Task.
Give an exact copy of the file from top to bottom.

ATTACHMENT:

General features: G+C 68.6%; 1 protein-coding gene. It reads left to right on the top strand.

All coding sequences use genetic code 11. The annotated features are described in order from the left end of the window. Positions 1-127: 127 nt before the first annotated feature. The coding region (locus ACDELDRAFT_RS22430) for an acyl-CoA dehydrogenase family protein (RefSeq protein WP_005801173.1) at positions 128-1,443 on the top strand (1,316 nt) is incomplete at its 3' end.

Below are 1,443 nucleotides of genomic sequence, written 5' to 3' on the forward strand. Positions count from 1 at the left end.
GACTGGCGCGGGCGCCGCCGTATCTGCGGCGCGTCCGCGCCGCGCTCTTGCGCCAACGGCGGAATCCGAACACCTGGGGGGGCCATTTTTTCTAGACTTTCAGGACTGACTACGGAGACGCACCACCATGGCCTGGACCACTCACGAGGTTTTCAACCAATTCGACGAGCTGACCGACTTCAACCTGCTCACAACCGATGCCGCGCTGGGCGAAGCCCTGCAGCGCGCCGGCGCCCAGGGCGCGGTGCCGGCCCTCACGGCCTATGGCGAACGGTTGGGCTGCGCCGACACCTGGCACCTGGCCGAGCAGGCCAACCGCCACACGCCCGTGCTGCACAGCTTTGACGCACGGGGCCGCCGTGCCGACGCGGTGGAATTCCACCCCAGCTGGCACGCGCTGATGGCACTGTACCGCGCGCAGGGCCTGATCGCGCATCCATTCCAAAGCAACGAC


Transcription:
General features: G+C 68.6%; 1 protein-coding gene. It reads left to right on the top strand.

All coding sequences use genetic code 11. The annotated features are described in order from the left end of the window. Positions 1-127: 127 nt before the first annotated feature. The coding region (locus ACDELDRAFT_RS22430) for an acyl-CoA dehydrogenase family protein (RefSeq protein WP_005801173.1) at positions 128-1,443 on the top strand (1,316 nt) is incomplete at its 3' end.

Below are 1,443 nucleotides of genomic sequence, written 5' to 3' on the forward strand. Positions count from 1 at the left end.
GACTGGCGCGGGCGCCGCCGTATCTGCGGCGCGTCCGCGCCGCGCTCTTGCGCCAACGGCGGAATCCGAACACCTGGGGGGGCCATTTTTTCTAGACTTTCAGGACTGACTACGGAGACGCACCACCATGGCCTGGACCACTCACGAGGTTTTCAACCAATTCGACGAGCTGACCGACTTCAACCTGCTCACAACCGATGCCGCGCTGGGCGAAGCCCTGCAGCGCGCCGGCGCCCAGGGCGCGGTGCCGGCCCTCACGGCCTATGGCGAACGGTTGGGCTGCGCCGACACCTGGCACCTGGCCGAGCAGGCCAACCGCCACACGCCCGTGCTGCACAGCTTTGACGCACGGGGCCGCCGTGCCGACGCGGTGGAATTCCACCCCAGCTGGCACGCGCTGATGGCACTGTACCGCGCGCAGGGCCTGATCGCGCATCCATTCCAAAGCAACGAC